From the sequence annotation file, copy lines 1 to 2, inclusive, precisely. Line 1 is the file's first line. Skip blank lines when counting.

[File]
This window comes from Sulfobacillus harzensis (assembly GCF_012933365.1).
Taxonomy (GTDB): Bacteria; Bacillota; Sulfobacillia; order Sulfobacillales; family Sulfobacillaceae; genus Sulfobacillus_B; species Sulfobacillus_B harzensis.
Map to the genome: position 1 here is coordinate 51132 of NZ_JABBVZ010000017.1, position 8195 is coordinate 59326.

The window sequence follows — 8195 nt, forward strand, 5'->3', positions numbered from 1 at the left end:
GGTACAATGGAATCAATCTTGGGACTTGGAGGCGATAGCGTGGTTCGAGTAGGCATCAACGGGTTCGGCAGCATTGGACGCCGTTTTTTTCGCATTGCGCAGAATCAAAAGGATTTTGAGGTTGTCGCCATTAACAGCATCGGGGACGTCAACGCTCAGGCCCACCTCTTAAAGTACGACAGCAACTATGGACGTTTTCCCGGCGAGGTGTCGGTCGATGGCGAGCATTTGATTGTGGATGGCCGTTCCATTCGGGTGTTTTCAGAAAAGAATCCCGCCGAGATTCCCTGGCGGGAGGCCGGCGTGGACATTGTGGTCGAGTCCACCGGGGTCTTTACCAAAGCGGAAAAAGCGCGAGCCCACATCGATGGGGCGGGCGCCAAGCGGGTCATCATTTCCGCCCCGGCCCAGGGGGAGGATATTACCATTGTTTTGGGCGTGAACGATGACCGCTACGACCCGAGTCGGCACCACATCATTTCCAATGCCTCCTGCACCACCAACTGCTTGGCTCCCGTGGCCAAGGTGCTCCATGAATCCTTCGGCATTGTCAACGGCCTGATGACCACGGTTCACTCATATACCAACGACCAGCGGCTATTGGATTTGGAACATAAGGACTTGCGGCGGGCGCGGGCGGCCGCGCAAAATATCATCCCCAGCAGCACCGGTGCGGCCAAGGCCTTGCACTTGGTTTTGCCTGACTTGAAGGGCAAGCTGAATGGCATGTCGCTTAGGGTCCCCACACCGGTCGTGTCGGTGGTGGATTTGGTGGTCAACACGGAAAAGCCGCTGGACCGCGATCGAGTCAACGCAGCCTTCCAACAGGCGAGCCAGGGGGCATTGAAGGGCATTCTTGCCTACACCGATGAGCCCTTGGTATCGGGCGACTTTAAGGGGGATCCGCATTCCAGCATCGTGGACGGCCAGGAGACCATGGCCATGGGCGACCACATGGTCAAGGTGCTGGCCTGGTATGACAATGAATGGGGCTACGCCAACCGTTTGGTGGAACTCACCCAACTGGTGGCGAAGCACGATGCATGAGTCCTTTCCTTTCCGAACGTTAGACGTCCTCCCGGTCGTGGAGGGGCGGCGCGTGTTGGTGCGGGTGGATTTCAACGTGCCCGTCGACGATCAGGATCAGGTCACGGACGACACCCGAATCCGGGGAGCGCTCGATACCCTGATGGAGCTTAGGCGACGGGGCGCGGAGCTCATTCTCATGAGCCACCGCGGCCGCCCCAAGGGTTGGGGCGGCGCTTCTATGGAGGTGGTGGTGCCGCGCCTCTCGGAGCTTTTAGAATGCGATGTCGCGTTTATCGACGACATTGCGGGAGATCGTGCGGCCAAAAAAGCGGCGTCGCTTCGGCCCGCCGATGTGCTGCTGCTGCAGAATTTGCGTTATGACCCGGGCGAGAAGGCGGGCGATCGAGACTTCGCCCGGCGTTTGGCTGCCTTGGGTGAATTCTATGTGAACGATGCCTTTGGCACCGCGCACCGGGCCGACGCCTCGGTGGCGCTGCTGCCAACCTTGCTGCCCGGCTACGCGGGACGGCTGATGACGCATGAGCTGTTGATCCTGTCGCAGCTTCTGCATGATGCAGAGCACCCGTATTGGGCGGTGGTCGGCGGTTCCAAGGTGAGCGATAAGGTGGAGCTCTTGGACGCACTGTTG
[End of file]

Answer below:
This window comes from Sulfobacillus harzensis (assembly GCF_012933365.1).
Taxonomy (GTDB): Bacteria; Bacillota; Sulfobacillia; order Sulfobacillales; family Sulfobacillaceae; genus Sulfobacillus_B; species Sulfobacillus_B harzensis.